Women still on the fringes: ZWRCN

Statistically speaking, women are still marginalised and measures should be put in place to correct gender imbalances, according to attendees of a gender stakeholder meeting held recently in Harare.

The majority of cross-border traders are women.
The majority of cross-border traders are women.

The Presidential Land Review Committee, set up to examine the impact and implementation of the 2000 land reform programme, noted that women did not benefit as much as their male counterparts.

Zimbabwe Women’s Resource Centre and Network reports that the accelerated land reform programme did not correct gender imbalances in land ownership, but focused on the ability not need, thereby disadvantaging women.

“Since 86% of women in the country live in the rural areas, where they depend on land for their livelihoods and families, women play a significant role in agriculture,” a representative from the organisation said.

Loans for women

Information from the Small Enterprises Development Corporation shows that women apply for loans in areas such as cross-border trading, general trading, vending, poultry and market gardening.

Economist, Floyd Kadete, said the loans revealed a discrepancy in terms of how women were socialized.

“They were made to think that these are ‘feminine’ areas and they think that they can sustain the pressure. It’s a stereotype and most women never thought they were marginalising themselves,” said Kadete. “Statistics show that most women are employed in the informal sector where labour segregation is rife. Most women in the informal economy concentrate on buying vegetables, sweets and clothing, and on cross-border trading. Men are involved in what has been termed ‘small to medium enterprises’ such as carpentry, welding, tailoring, construction and sculpture, which receive support from the Ministry of Small to Medium Enterprises as they are viewed as sustainable and profitable,” he said.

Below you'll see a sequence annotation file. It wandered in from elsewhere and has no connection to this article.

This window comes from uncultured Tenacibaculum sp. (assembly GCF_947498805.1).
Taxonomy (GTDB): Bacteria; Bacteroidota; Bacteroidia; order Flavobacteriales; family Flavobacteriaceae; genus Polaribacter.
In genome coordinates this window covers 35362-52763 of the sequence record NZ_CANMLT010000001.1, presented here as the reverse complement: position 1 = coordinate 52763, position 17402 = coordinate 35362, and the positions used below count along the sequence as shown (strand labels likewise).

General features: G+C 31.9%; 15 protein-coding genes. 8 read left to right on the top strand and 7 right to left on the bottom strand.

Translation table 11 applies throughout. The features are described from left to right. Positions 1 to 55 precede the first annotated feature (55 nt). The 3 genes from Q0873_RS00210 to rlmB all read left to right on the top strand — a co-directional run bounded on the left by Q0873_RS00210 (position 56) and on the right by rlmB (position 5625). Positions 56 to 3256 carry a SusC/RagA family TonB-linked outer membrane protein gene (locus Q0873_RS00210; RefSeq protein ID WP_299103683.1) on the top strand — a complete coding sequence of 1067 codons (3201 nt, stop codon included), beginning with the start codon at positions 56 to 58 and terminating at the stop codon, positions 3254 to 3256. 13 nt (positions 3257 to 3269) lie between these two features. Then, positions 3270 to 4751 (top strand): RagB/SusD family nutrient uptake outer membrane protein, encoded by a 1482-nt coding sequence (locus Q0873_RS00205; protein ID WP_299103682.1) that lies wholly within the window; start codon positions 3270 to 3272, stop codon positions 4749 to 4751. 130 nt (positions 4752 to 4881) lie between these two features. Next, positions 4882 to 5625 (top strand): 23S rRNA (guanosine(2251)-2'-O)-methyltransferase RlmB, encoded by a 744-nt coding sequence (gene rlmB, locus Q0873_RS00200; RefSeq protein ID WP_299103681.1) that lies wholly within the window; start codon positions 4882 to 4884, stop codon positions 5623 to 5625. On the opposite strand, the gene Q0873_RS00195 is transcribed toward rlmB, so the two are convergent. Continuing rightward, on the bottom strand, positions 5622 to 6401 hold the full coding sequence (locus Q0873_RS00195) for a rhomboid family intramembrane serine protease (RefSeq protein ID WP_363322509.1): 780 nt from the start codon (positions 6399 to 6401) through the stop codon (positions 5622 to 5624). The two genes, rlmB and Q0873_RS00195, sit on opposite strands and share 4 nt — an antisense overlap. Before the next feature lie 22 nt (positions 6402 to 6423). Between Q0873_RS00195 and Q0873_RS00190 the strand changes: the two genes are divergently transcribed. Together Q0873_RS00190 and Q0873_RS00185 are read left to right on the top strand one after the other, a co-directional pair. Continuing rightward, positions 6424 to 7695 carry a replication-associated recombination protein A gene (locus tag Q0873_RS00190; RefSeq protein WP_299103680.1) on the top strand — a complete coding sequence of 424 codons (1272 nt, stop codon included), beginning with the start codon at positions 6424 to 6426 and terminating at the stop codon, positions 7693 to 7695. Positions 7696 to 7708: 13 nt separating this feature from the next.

Information from ZWRCN also shows that women have been sidelined in politics and decision making as only 17% of House of Assembly representatives is female and there are only five female traditional chiefs.

Sociologist lecturer and social commentator, Pardon Taodzera, blamed the patriarchal system in Zimbabwe for the continued marginalisation of women.

“The persistence of gender inequalities is prescribed by tradition, culture and religion. Culturally, a woman is expected to be dependent, submissive, well-mannered, hard working and conservative while a man is expected to be the opposite,” he said.

Erratic implementation

Although a lot needs to be done to address gender based imbalances, the government made significant strides by passing laws such as Sex Disqualification Act which allowed women to hold public office, the Equal Pay legislation and the Labour Relations act. However, social commentators said the implementation of the laws had been erratic.

Post published in: Opinions & Analysis

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